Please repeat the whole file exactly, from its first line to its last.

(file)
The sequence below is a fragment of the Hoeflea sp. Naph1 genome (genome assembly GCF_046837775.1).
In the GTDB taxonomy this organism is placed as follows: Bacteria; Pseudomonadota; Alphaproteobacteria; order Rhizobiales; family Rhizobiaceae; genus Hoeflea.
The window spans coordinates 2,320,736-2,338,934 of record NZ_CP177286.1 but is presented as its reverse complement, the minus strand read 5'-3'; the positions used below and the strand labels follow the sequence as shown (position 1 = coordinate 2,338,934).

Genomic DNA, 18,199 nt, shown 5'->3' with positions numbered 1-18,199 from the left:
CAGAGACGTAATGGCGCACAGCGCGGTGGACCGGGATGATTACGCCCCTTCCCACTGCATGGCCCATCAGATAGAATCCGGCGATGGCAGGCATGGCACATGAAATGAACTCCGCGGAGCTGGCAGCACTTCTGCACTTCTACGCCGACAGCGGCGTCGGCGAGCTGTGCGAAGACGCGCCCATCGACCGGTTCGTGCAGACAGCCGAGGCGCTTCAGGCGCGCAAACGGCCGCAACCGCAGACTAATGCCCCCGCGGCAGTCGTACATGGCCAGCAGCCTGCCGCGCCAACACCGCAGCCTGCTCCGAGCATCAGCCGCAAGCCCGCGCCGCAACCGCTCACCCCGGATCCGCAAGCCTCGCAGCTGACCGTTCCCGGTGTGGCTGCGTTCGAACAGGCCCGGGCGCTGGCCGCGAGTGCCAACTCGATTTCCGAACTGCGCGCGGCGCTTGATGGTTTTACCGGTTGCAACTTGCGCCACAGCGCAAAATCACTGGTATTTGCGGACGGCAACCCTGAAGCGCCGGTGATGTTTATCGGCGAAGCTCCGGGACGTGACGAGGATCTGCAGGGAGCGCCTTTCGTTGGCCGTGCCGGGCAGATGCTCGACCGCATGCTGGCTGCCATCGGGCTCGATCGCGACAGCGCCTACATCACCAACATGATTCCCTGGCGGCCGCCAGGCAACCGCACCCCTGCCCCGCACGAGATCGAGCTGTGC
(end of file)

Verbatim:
The sequence below is a fragment of the Hoeflea sp. Naph1 genome (genome assembly GCF_046837775.1).
In the GTDB taxonomy this organism is placed as follows: Bacteria; Pseudomonadota; Alphaproteobacteria; order Rhizobiales; family Rhizobiaceae; genus Hoeflea.
The window spans coordinates 2,320,736-2,338,934 of record NZ_CP177286.1 but is presented as its reverse complement, the minus strand read 5'-3'; the positions used below and the strand labels follow the sequence as shown (position 1 = coordinate 2,338,934).

Genomic DNA, 18,199 nt, shown 5'->3' with positions numbered 1-18,199 from the left:
CAGAGACGTAATGGCGCACAGCGCGGTGGACCGGGATGATTACGCCCCTTCCCACTGCATGGCCCATCAGATAGAATCCGGCGATGGCAGGCATGGCACATGAAATGAACTCCGCGGAGCTGGCAGCACTTCTGCACTTCTACGCCGACAGCGGCGTCGGCGAGCTGTGCGAAGACGCGCCCATCGACCGGTTCGTGCAGACAGCCGAGGCGCTTCAGGCGCGCAAACGGCCGCAACCGCAGACTAATGCCCCCGCGGCAGTCGTACATGGCCAGCAGCCTGCCGCGCCAACACCGCAGCCTGCTCCGAGCATCAGCCGCAAGCCCGCGCCGCAACCGCTCACCCCGGATCCGCAAGCCTCGCAGCTGACCGTTCCCGGTGTGGCTGCGTTCGAACAGGCCCGGGCGCTGGCCGCGAGTGCCAACTCGATTTCCGAACTGCGCGCGGCGCTTGATGGTTTTACCGGTTGCAACTTGCGCCACAGCGCAAAATCACTGGTATTTGCGGACGGCAACCCTGAAGCGCCGGTGATGTTTATCGGCGAAGCTCCGGGACGTGACGAGGATCTGCAGGGAGCGCCTTTCGTTGGCCGTGCCGGGCAGATGCTCGACCGCATGCTGGCTGCCATCGGGCTCGATCGCGACAGCGCCTACATCACCAACATGATTCCCTGGCGGCCGCCAGGCAACCGCACCCCTGCCCCGCACGAGATCGAGCTGTGC